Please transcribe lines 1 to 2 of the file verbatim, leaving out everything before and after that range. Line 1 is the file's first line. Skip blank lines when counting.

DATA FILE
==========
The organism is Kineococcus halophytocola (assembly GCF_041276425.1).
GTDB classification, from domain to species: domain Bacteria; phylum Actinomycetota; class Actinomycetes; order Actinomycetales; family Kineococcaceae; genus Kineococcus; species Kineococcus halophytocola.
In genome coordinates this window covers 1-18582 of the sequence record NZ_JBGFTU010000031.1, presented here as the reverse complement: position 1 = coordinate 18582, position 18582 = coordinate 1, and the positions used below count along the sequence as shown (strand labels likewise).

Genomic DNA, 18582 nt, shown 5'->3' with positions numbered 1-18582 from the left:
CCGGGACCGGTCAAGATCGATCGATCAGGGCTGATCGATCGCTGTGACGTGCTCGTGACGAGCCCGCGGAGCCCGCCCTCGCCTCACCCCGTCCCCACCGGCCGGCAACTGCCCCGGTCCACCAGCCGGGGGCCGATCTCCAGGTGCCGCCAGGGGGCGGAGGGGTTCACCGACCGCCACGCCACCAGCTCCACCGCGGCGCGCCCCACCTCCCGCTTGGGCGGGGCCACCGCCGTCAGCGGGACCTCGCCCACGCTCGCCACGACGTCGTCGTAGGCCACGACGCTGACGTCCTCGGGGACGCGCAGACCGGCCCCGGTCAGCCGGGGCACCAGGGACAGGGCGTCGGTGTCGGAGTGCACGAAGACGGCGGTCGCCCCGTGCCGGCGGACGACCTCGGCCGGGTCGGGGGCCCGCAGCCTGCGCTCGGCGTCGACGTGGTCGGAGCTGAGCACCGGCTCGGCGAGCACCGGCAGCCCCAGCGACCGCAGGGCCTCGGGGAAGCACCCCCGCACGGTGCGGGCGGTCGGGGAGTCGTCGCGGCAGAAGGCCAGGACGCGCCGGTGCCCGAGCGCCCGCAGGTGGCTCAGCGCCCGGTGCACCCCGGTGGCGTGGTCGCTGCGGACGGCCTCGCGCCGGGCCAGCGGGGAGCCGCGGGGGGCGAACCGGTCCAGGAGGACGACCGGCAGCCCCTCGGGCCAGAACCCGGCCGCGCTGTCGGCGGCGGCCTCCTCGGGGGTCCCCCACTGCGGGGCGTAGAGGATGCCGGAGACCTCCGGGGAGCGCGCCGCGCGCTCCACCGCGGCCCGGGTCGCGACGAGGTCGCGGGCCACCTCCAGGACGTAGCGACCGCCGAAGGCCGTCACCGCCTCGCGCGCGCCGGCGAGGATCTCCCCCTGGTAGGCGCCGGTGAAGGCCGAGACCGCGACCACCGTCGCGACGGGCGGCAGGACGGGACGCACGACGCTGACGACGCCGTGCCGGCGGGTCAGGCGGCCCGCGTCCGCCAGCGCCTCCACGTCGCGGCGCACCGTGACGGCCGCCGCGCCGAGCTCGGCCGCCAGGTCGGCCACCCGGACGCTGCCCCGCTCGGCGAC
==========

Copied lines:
The organism is Kineococcus halophytocola (assembly GCF_041276425.1).
GTDB classification, from domain to species: domain Bacteria; phylum Actinomycetota; class Actinomycetes; order Actinomycetales; family Kineococcaceae; genus Kineococcus; species Kineococcus halophytocola.